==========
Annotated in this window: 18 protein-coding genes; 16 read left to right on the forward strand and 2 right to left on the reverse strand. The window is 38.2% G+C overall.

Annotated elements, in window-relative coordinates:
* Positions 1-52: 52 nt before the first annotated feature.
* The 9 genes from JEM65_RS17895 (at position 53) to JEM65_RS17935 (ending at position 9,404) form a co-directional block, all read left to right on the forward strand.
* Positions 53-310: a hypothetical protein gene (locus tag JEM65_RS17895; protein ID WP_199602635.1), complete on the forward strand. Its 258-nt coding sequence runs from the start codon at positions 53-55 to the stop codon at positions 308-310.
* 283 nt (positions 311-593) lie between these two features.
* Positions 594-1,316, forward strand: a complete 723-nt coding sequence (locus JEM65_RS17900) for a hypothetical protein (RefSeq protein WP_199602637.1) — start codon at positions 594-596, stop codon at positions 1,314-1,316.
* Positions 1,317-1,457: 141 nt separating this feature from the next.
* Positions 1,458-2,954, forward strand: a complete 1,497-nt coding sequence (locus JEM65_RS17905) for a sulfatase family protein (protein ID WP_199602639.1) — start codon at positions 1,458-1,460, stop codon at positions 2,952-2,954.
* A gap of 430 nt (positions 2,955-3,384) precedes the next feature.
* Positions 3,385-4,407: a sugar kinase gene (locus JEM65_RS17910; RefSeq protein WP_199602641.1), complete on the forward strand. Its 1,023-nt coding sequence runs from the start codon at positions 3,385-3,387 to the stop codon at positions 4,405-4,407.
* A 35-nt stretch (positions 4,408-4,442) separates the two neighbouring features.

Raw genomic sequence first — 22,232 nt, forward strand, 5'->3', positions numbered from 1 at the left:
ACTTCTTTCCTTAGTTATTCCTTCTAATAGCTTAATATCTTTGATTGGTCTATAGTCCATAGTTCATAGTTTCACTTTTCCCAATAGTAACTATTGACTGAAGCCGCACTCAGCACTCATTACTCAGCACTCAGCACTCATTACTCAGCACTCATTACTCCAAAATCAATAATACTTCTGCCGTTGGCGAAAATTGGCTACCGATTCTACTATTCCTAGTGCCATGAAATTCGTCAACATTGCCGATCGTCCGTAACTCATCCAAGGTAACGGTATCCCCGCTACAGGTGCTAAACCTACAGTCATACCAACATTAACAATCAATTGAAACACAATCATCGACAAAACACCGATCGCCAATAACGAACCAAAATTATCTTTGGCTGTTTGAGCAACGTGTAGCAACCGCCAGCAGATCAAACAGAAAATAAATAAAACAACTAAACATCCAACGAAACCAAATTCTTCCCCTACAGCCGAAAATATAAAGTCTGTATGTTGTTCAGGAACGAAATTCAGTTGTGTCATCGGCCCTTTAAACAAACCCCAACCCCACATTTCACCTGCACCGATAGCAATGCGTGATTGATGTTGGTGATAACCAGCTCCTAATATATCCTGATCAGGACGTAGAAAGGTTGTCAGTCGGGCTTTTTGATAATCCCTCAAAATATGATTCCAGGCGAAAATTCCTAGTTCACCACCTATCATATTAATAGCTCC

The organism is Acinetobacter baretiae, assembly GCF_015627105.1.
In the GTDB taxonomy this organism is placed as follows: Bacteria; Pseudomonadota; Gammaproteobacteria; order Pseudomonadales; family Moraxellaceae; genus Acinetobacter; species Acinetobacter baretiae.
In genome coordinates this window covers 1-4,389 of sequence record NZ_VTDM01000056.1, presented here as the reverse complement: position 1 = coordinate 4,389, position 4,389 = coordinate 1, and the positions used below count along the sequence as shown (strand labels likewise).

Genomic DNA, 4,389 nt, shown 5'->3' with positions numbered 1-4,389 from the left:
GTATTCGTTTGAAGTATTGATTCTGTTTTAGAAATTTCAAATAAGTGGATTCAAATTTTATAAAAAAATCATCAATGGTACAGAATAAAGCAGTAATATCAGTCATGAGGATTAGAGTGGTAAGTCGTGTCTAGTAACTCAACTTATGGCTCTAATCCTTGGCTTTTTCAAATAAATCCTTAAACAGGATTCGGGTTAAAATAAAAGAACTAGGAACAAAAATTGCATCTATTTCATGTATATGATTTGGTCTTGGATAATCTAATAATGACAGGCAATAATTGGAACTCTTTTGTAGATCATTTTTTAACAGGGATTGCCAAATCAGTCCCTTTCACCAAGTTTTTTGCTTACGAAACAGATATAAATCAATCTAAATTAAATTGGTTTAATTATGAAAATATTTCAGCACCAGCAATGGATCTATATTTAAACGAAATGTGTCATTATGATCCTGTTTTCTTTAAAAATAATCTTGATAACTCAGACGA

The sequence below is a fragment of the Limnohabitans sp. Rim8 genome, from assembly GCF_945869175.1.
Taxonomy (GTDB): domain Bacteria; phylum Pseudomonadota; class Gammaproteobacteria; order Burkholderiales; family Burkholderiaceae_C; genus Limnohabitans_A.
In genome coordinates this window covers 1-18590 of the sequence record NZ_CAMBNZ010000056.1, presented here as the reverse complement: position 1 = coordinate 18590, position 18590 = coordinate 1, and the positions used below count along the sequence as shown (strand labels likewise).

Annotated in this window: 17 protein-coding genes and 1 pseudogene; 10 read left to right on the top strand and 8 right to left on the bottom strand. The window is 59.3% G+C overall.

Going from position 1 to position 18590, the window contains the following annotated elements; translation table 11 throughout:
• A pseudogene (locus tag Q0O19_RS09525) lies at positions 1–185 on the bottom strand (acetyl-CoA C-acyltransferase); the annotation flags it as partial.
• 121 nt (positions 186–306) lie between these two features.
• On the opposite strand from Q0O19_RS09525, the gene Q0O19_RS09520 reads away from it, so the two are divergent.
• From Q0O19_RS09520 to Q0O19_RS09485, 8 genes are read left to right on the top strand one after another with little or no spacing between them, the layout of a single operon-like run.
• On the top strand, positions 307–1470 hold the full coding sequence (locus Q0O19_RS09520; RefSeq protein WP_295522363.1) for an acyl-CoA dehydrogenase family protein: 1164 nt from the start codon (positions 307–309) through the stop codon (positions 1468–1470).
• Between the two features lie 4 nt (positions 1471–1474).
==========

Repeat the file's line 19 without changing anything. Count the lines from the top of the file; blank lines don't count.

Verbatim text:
GTATTCGTTTGAAGTATTGATTCTGTTTTAGAAATTTCAAATAAGTGGATTCAAATTTTATAAAAAAATCATCAATGGTACAGAATAAAGCAGTAATATCAGTCATGAGGATTAGAGTGGTAAGTCGTGTCTAGTAACTCAACTTATGGCTCTAATCCTTGGCTTTTTCAAATAAATCCTTAAACAGGATTCGGGTTAAAATAAAAGAACTAGGAACAAAAATTGCATCTATTTCATGTATATGATTTGGTCTTGGATAATCTAATAATGACAGGCAATAATTGGAACTCTTTTGTAGATCATTTTTTAACAGGGATTGCCAAATCAGTCCCTTTCACCAAGTTTTTTGCTTACGAAACAGATATAAATCAATCTAAATTAAATTGGTTTAATTATGAAAATATTTCAGCACCAGCAATGGATCTATATTTAAACGAAATGTGTCATTATGATCCTGTTTTCTTTAAAAATAATCTTGATAACTCAGACGA